• 50% of what we see and hear
  • 70% of what we say and write, and
  • 90% of what we say and do

Why is that a myth? Although the basic idea sounds fairly reasonable, there seems to be no scientific evidence to back it up. It also has some other glaring problems — here are just two of them...

First, the percentage figures are too neat and tidy to be scientific. Valid research studies are unlikely to produce results that are cleanly rounded to the nearest multiple of 10 (20%, 30%, 40%, and so on), as noted by Dr. Will Thalheimer, who has carefully critiqued this myth.

Further, presenters often tailor their numbers (as well as their categories) to mirror the subject they’re talking about, without citing any credible scientific data. In other words, they fabricate their figures to match their message!

Second, the model represents a gross generalization about learning. Learning depends on many factors. So, we need to be very careful about attributing learning to activities that aren’t clearly defined (and these activities aren’t clearly defined). Because the meanings aren’t clear, the related assumptions don’t hold water, either.
Once you start asking a few questions like these, the theory begins to fall apart:

  1. What's the difference between “seeing” and “reading”? Why would we remember more from seeing?
  2. Do we really learn more from “hearing” something spoken than from “reading” the same material? Doesn’t reading allow us to go back several times to revisit and ponder an idea, unlike hearing?
  3. What exactly does “saying and writing” refer to? Does it mean that we would write out a section of text while speaking it out loud? Wouldn’t that be distracting for some people?
  4. When we learn something by “doing,” does that imply that we’re being given timely and meaningful feedback by an instructor or coach that would tell us whether we’re doing it correctly? We don’t know.

So, how did this theory originate?

Edger Dale's Cone of Experience
Edger Dale's Cone of Experience

The model itself has evolved over time, appearing in many different forms since the 1960s or earlier.

Many variations have surfaced as bar charts, circle diagrams, pyramids, and cones — and all contain invented numbers, categories, or both.

One example is the “Cone of Experience,” attributed to Edgar Dale, who wrote about audiovisual media in 1946.

Dale’s “cone,” however, did not include any percentages. So, like many examples attributed to Dale, the one pictured has totally made-up information.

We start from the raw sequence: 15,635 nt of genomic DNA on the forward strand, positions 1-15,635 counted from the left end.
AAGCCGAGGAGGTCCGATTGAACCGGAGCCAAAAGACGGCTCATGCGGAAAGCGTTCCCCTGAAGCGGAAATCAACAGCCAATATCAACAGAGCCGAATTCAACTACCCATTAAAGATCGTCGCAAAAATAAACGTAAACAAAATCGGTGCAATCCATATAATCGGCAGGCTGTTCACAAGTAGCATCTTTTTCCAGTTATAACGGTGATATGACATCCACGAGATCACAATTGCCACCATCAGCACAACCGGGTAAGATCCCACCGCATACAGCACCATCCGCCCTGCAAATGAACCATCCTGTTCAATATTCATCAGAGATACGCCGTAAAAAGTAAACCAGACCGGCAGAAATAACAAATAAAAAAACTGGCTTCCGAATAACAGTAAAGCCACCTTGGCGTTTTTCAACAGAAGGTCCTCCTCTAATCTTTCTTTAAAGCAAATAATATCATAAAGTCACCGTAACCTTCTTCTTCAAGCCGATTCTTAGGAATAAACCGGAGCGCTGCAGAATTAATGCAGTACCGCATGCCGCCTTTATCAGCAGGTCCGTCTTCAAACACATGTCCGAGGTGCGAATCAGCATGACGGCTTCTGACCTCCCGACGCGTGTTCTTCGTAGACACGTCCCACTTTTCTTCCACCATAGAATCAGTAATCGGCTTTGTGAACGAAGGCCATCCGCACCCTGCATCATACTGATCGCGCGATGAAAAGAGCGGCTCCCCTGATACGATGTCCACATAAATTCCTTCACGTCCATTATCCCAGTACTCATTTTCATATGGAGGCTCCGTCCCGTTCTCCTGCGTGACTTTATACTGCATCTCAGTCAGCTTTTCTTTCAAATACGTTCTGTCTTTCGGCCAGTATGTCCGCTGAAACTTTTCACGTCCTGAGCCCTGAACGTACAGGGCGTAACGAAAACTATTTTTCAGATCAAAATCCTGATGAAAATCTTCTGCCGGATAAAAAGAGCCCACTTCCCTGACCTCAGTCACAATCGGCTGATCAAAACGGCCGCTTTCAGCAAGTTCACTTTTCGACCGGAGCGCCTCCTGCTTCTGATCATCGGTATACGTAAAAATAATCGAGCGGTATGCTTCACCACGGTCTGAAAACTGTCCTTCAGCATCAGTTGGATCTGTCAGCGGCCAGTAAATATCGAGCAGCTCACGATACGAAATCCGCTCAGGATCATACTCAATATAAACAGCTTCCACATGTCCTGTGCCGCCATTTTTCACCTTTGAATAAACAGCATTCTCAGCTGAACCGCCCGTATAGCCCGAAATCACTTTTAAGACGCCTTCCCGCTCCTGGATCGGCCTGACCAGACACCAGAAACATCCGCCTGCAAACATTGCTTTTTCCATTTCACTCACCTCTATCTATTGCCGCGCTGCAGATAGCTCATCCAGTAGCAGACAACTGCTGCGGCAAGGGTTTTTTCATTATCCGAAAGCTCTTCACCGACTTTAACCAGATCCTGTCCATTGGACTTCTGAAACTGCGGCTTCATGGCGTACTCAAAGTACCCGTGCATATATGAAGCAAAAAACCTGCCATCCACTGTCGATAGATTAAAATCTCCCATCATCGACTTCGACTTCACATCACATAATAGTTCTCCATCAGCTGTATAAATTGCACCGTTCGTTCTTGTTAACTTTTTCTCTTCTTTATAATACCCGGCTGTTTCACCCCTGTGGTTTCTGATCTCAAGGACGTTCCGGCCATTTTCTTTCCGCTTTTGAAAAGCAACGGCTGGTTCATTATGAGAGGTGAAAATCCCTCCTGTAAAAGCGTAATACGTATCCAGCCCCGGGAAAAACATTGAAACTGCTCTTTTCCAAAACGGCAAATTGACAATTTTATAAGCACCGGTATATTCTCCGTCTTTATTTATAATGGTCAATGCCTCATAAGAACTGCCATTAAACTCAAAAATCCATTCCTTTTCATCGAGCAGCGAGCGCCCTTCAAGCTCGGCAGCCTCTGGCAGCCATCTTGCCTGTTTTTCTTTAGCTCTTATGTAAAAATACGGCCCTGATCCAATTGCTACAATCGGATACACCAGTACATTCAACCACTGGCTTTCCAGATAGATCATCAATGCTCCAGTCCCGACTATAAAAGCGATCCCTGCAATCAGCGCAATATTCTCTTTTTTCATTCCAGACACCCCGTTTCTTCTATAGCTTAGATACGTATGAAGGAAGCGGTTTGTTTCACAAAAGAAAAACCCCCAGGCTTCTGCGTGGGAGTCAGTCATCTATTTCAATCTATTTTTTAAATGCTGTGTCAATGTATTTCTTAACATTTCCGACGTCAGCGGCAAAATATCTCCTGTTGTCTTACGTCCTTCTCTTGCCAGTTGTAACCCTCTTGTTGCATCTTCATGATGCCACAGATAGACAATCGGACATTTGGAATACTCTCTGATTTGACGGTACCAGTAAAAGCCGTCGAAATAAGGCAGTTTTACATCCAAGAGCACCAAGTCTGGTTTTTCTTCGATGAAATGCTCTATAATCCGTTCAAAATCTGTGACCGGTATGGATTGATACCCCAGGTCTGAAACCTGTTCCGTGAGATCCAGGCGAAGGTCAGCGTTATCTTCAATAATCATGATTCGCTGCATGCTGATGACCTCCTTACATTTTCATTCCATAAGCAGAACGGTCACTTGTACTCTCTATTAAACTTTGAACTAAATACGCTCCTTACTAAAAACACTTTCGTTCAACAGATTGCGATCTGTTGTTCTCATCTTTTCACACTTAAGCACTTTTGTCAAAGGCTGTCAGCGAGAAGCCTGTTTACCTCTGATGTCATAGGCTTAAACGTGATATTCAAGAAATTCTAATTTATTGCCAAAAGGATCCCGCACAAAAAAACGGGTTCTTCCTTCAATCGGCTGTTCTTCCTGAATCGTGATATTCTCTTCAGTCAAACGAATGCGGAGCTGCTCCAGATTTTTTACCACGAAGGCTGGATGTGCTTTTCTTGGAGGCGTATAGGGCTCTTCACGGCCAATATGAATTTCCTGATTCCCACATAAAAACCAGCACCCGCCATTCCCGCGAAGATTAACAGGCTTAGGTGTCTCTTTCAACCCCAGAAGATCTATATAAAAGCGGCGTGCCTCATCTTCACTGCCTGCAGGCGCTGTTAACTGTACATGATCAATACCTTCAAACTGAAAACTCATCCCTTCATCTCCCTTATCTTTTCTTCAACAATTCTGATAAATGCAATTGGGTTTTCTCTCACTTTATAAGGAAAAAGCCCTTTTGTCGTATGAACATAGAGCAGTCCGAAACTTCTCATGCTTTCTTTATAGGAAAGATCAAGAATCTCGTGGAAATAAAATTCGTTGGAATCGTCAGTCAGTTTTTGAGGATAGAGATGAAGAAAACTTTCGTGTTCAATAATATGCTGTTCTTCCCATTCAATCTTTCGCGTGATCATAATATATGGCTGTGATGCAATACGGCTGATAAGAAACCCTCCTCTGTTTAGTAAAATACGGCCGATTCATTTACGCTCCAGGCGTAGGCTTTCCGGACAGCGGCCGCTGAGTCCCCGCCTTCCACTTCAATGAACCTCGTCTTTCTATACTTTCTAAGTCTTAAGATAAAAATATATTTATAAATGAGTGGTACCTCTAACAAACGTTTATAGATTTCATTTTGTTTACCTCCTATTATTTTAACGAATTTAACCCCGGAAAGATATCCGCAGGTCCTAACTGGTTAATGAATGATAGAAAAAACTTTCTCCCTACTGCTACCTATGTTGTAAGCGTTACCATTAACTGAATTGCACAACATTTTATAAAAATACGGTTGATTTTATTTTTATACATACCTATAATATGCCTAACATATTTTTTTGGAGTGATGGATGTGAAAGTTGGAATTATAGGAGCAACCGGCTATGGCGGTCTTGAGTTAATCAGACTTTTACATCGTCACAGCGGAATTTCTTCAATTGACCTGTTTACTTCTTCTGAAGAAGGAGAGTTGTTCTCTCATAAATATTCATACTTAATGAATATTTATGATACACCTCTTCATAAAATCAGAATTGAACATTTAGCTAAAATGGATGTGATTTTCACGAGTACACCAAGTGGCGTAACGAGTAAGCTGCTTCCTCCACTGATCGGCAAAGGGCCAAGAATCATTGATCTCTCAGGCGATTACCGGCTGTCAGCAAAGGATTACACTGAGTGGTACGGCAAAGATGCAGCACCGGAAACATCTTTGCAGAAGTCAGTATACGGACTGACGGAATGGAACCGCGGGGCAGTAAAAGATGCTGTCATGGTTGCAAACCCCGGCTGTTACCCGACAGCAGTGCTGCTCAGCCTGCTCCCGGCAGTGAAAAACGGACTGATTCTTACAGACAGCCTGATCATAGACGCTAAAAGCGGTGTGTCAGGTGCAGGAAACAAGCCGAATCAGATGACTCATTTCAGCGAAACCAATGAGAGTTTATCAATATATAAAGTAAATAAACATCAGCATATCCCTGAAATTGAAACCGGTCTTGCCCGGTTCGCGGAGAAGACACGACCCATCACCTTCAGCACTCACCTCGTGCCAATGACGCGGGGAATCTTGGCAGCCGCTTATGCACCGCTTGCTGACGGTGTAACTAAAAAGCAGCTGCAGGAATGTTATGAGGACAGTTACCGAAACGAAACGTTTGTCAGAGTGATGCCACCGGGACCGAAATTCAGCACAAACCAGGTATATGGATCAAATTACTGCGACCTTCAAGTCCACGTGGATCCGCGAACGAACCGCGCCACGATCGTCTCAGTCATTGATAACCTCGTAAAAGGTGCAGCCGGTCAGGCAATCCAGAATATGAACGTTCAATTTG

In summary, it’s tempting to jump on the bandwagon and adopt new ideas from people you respect and admire. But some of what masquerades as wisdom is really misleading — or pure bunk — passed along by respectable people who never fully fact-checked their references. So, don’t be fooled! Keep an eye out for myths like these and be sure to dig deep into any sources of information that you pass along!


Adele Sommers
Adele Sommers

 

Adele Sommers has spent over two decades helping firms boost their profitability through improved human and business results. She designs award-winning e-learning, instructor-led courseware, and blended training for organizations in a variety of industries, including financial and insurance services, manufacturing, trust building, project management, leadership development, presentation design, process improvement, quality assurance, and various technology-related fields.

Adele holds a Doctorate in Education with a focus on Human Performance Technology, as well as a Certificate in Human Performance. She is the president of Business Performance Inc., a consultancy she launched in 2006. She has also served as president of the San Luis Obispo Technical & Business Communicators (formerly, the San Luis Obispo chapter of the Society for Technical Communication) since 2002. More information about her professional work resides at LearnShareProsper.com.

Recognition opportunities from STC

By: Lori Meyer, Membership Manager

STC provides many opportunities to recognize and honor the hard work and accomplishments of its members. Here are two such opportunities:

The Distinguished Community Service awards (Distinguished Chapter Service, Distinguished SIG service, and Distinguished Service for Students) provide communities the opportunity to nominate one of their members for exemplary service to their community. Community leaders can submit a nominee to STC, which evaluates each nominee and determines their qualification for recognition. Any senior STC member in good standing with a record of service to their community can be nominated. Nominations are typically submitted by the community in October, and recipients are announced early the following year.

For more information about these awards, visit the STC distinguished community service awards page.

Associate Fellow and Fellow honors are given to long-term STC members who have demonstrated an exceptional record of contributions to their community, to STC, and to the profession.

Candidates for Associate Fellow must have been STC members for at least 10 years, and have 15 or more years of experience in technical communication, or technical communication and a closely related field. Associate Fellow candidates can be nominated by any STC senior member in any community, or they can nominate themselves.